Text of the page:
For anyone that has experienced the chaotic disorder and stress that is induced by the dreaded rush hour each day, it probably comes as no surprise that commuting to work can be one of the worst aspects of any job.
This is especially true for Sheila James, a Stockton resident that gets up everyday at 2:15AM to take two trains and a bus to her office job, arriving at 7AM in San Francisco. While this might sound absurd, due to San Francisco’s astronomical house prices, this is a common occurrence for many bay area residents.
The issue is not just isolated to this area as many cities around the world, such as London, Tokyo and New York, also force residents further outside of central urban areas due to rising property prices. However, as technology and infrastructure improves, so do our chances of a smoother, quicker and simpler commute to work.
One city with big ambitions to change the way we travel to work is Columbus, Ohio. This mid-size city might not be recognized as a center of modern technology for transportation, but the city has high hopes of changing that. Last year it was announced that by 2019, residents of this Midwest city could see autonomous shuttles cruising through the streets with motion sensitive LED street lights that also provide free WiFi.
Moreover, the city plans on producing 175 smart traffic signals that aim to ease traffic jams and speed first responders’ paths throughout the city. Residents will also be able to use one app to plan and pay for trips that require multiple forms of public transport. The city of 790,000 people recently won federal funds worth $40 million from the US Department of Transportation’s Smart City Challenge which will promote Columbus’s smart city evolution.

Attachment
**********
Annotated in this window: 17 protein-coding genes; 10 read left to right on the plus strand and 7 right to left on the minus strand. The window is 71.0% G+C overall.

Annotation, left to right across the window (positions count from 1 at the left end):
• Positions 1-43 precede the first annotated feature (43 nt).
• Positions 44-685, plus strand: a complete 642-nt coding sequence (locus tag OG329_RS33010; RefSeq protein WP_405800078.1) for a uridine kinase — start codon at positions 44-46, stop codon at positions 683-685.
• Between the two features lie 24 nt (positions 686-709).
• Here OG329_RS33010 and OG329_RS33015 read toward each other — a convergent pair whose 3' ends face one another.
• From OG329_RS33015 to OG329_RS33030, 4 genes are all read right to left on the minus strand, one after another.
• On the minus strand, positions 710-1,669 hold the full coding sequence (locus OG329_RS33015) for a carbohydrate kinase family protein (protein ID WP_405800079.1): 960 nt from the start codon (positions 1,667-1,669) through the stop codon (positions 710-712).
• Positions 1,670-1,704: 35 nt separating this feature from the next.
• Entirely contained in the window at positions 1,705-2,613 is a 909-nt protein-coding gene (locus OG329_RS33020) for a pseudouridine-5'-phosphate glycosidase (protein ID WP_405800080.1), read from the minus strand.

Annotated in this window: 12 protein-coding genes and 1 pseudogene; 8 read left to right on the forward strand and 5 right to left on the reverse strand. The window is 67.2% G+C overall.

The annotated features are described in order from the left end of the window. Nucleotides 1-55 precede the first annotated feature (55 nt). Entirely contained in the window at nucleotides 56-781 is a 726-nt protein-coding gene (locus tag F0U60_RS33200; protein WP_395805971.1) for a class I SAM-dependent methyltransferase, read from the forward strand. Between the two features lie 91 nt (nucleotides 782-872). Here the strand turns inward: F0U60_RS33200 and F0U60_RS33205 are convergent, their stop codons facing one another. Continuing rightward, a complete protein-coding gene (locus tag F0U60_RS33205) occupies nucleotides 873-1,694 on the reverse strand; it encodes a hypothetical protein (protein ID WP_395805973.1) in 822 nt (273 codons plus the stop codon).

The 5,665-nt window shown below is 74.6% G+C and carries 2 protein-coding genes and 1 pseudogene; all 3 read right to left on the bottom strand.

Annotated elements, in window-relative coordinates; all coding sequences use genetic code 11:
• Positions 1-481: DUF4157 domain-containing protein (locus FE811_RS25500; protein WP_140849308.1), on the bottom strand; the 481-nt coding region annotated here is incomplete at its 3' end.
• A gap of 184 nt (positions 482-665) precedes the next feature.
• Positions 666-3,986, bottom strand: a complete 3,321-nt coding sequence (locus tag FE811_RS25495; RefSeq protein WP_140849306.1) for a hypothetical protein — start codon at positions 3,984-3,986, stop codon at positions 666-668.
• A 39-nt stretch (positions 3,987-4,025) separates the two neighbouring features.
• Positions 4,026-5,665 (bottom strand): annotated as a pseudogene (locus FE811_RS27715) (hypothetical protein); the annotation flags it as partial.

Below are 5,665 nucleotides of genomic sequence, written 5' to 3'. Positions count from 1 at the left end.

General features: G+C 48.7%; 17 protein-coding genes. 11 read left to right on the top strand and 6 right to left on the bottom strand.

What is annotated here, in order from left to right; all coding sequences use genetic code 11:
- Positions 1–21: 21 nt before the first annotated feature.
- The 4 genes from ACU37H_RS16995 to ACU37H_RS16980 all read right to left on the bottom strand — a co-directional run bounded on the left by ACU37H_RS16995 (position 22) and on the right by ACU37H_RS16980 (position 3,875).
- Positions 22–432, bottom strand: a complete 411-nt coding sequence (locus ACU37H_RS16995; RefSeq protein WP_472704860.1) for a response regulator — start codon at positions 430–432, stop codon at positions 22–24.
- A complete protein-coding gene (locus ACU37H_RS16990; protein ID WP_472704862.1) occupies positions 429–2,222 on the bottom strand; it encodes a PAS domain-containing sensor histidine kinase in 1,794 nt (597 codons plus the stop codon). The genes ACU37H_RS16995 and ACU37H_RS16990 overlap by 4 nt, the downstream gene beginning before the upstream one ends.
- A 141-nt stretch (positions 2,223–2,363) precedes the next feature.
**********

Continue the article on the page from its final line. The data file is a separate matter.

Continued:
While smart traffic signals are likely to contribute to a more efficient and direct route to work, it is likely that many of us won’t be behind the wheel in the not too distant future. Ramona Albert, the founder of Ramona Albert Architecture, recently published a post named “3 big ways sustainable design will shape future cities.” In the post she discussed at length how the number of cars in urban areas will be considerably lower in the future.
“Urban space is valuable. And cars take up too much of it. Between roads, bridges, parking spaces and physical vehicles, most downtown areas actually give away 50-60 percent of space to cars — a trend that, frankly, makes for uglier cities. Congestion also highly contributes to greenhouse gas emissions, contributing to 5.5 million deaths a year,” she stated.
Albert added that “more progressive cities already have started to sketch out their battle plans against cars. Almost two decades ago, Ghent banned cars from 86.5 acres of the city center and plans to broaden the car-free area by 37 more acres starting last month. A full 72 percent of citizens support the plan.”
The logic behind this is clear and anyone that has been caught in 5PM traffic in any major city is likely understand this. The house prices for the world’s largest and most densely populated areas might not be dropping in price, but with the introduction of new technology and infrastructure designs, such as the ones proposed by Columbus, our commute from more rural areas might be a lot more bearable in the near future.